Sometimes I leave my phone in my bedroom. This is extra-likely if I'm feeling fragile. The way I see it, if someone wants to get in touch with me by phone (which, in the evenings, is rare), one of the following will be true:|
1) They have the home number, and will call that.
2) They have Dean or Chas's number, and will call that.
3) It won't be urgent.
4) They'll be someone I don't want to deal with.
In not unrelated news, last night my mother and sister spent a chunk of last night in a panic, around the time I was having dinner and chatting to housemates.
When I went to bed, I heard my phone buzz its "you have an SMS, you negligent fool" reminder, found and checked it, and uncovered this sequence:
Message One: My Father
Help! Please call me. I am in an emergency.
Now, I have seen this before. This is a function of his phone - you trigger the emergency alert and it sends this message to people you've specified (in his case, me, my mother, and my sister), and also switches to a mode where it automatically answers when called.
I knew I had subsequent messages, however, so I did not immediately react to this.
Next message: service provider notification that I have a voicemail. I'll check that in a second.
Message Three: My Father
I an fine (sic)
Message Four: My Father
My apologies for the alarm. It somehow got triggered while the phone was in my sports bag. Setting it up seemed like a good idea at the time ...
Ladies and gentlemen, my father.
The voicemail was from my mother, explaining that everything was okay, but she and my sister had had a half hour panic. Just to check, I called my parents. First I spoke to my father, and mocked him for the fact that his phone has an emergency panic mode that a) he has now triggered by accident twice and b) he cannot remember how to trigger on purpose. So all the emergency alert system actually tells us is that my father is almost certainly fine, just, you know... thing!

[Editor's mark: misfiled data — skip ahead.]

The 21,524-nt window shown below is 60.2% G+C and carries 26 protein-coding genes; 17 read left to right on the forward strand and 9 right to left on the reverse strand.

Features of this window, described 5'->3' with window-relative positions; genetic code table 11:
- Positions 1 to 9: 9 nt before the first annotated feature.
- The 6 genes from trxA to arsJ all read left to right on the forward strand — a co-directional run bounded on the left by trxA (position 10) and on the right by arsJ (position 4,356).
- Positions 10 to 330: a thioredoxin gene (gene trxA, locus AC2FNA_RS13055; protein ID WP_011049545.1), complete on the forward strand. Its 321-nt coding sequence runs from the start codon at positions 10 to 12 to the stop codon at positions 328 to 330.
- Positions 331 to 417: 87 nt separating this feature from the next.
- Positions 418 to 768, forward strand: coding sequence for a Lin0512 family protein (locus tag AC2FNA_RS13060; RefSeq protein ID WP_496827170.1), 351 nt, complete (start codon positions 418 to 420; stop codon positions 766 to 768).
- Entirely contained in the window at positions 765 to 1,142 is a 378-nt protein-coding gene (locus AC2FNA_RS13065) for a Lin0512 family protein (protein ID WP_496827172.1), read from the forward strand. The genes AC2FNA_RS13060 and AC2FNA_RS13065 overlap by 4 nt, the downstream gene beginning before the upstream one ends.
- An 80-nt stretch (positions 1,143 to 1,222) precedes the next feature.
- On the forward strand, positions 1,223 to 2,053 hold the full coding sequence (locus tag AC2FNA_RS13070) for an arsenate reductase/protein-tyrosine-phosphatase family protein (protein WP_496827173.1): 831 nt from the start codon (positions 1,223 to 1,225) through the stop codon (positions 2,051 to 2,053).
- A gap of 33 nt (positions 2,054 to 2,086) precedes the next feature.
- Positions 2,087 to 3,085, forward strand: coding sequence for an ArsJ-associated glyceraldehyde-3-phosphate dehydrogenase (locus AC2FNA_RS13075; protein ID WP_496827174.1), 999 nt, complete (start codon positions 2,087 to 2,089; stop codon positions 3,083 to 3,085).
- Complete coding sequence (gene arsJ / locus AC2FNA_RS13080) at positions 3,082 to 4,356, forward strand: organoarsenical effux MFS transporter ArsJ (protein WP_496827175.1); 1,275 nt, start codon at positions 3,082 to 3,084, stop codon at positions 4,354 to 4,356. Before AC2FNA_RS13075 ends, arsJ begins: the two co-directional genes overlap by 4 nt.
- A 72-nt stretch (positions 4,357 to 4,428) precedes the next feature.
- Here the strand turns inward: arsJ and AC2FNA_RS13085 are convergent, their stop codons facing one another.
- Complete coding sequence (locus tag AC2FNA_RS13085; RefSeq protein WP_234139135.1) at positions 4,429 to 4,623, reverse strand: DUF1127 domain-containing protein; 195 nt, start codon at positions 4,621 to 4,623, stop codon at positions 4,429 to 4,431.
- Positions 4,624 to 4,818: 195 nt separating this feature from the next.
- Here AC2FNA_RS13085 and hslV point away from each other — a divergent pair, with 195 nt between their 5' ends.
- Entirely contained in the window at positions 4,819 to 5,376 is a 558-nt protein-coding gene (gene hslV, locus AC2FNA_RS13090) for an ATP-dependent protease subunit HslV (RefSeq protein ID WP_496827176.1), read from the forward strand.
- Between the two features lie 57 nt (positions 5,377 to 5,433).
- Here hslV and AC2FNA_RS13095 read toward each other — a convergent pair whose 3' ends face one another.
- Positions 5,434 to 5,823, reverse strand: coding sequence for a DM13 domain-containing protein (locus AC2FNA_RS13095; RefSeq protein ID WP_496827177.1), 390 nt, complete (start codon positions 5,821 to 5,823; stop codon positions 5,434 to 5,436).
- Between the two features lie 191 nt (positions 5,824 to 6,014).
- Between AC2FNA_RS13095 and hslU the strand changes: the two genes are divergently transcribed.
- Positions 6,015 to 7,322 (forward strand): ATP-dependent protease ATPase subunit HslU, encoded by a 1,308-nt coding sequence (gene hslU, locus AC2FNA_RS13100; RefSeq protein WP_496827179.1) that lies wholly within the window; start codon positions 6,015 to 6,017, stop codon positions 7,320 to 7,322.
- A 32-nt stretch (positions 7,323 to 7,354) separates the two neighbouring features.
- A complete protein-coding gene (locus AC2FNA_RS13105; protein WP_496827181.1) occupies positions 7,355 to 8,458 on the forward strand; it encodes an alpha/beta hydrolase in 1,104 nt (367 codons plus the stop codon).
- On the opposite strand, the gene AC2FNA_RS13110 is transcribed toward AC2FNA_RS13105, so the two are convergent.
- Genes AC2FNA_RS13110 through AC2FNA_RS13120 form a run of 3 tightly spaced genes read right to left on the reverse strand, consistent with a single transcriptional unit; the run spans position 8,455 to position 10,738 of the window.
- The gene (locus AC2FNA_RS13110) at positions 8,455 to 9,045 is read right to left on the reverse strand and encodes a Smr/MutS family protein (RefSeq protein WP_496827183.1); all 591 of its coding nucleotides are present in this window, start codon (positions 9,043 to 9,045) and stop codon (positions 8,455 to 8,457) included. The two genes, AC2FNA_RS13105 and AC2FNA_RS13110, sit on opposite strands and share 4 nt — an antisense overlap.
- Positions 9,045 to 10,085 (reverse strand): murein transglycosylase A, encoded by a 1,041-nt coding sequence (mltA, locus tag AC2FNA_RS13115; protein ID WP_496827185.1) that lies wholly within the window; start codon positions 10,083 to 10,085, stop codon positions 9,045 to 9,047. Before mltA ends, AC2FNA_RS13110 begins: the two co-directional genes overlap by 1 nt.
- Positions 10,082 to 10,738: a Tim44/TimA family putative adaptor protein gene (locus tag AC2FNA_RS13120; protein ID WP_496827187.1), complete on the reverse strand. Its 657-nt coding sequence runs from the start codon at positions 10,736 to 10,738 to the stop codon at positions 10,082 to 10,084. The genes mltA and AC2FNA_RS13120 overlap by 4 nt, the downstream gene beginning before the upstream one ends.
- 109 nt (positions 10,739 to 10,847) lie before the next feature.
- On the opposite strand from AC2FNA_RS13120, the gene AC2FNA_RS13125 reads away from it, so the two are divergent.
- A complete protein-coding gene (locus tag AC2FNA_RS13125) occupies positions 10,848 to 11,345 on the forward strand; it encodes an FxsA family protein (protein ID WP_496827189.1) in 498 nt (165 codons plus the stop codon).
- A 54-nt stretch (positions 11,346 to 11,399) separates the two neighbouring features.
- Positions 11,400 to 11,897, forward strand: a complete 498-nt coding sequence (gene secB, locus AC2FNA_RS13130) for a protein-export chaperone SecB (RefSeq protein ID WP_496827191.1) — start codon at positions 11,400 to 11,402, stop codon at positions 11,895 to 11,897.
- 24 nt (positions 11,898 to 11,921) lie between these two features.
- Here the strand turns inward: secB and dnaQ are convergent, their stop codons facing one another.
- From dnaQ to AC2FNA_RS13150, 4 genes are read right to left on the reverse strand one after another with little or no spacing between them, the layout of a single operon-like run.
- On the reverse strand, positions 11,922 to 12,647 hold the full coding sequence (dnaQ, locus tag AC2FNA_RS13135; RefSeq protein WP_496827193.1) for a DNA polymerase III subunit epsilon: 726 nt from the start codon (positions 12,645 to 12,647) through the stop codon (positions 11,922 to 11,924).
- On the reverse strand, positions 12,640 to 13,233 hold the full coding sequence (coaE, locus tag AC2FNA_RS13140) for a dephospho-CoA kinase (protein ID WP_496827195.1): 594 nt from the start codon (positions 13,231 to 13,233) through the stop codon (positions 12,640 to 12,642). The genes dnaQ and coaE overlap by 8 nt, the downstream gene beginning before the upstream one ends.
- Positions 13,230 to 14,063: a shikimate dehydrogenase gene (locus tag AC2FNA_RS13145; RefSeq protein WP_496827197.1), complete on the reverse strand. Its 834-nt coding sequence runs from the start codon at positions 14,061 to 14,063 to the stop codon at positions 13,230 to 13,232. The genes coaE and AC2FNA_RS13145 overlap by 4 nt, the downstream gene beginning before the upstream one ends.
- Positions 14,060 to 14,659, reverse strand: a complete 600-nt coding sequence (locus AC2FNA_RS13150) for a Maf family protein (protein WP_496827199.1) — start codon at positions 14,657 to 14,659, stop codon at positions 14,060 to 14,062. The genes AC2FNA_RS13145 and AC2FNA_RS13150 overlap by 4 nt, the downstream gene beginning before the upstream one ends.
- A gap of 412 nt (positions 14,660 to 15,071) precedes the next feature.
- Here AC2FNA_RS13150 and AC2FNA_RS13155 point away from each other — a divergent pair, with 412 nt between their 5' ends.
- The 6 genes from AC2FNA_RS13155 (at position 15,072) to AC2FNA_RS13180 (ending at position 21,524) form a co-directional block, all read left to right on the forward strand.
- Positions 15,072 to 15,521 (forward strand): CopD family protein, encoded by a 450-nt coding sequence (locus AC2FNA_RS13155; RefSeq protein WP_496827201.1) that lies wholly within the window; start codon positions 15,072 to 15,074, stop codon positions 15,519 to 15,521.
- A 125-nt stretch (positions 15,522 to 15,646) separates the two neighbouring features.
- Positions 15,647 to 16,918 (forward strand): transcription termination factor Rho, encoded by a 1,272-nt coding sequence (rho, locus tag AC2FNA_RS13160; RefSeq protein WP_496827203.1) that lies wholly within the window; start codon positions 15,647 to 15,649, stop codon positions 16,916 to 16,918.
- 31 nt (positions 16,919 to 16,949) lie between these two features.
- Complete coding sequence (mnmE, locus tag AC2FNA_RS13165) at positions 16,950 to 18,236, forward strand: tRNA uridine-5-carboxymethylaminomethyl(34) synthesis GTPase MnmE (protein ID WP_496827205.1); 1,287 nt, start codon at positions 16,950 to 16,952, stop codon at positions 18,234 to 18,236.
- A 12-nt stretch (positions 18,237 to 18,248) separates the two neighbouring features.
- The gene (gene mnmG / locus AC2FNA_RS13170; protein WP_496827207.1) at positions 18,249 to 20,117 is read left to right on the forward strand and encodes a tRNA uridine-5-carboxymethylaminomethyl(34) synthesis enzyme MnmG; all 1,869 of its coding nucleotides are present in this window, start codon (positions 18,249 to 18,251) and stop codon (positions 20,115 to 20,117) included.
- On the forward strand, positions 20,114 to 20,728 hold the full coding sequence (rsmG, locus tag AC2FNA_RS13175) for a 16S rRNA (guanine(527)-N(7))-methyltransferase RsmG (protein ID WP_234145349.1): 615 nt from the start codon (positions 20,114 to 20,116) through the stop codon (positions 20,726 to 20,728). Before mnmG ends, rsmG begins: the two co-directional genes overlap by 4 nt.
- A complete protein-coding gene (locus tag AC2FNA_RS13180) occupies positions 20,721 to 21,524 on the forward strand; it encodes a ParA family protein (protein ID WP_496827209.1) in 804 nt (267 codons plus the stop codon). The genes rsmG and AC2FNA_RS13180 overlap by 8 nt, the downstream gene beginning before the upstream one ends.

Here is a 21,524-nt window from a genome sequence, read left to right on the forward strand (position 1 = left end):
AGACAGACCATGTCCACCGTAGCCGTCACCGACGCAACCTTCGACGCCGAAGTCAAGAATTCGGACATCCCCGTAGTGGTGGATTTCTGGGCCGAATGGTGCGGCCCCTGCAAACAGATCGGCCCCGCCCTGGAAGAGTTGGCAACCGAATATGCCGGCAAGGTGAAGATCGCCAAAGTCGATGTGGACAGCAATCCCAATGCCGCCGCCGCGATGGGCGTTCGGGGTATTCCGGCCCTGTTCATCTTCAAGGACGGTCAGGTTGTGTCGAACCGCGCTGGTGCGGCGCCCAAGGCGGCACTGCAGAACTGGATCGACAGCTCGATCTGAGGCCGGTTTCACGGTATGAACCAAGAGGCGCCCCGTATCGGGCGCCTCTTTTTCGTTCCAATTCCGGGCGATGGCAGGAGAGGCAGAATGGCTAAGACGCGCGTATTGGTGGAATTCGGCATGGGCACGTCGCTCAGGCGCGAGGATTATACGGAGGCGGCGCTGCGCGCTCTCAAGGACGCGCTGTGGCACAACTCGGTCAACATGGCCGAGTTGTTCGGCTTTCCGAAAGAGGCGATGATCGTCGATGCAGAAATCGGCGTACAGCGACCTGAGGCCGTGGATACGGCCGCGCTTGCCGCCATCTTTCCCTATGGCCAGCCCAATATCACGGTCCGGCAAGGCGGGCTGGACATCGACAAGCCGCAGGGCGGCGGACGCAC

I laughed at him a bit for this.
Then I talked to my mother for a while. (Opening statement when she took the phone: "You know you married an idiot, right?" "Yes.") As I suspected, the panic was the time mother and sister spent trying to find out if Dad was actually in an emergency. Mum tried to contact the leisure centre he was playing squash at, but they were having a problem with the phone system... so she called one a couple of suburbs over and explained the problem. The helpful receptionist at Craigie e-mailed Heathridge, and when Heathridge's receptionist checked her e-mail, she was able to call my mother back, and make contact with my not-emergency-experiencing father.
Meanwhile, my sister was also in a tizzy about what was happening to her daddy that set this off.
I suspect that around this time, I was reading out viola jokes to my amused housemates.
Mum and I talked for a while, and some of it was probably good and important communication, and I was very sympathetic... but sympathy in my family is often accompanied by snickering.
The moral of the story is twofold: First, I am possibly a bad person to consider an "emergency contact", at least if you're relying on my mobile phone; however, since the only person who lists me as an emergency contact is my father, who only emergency-contacts me by accident, this really doesn't amount to much. Second, if you do need to get hold of me and I don't answer my phone, call the house phone or someone I live with.
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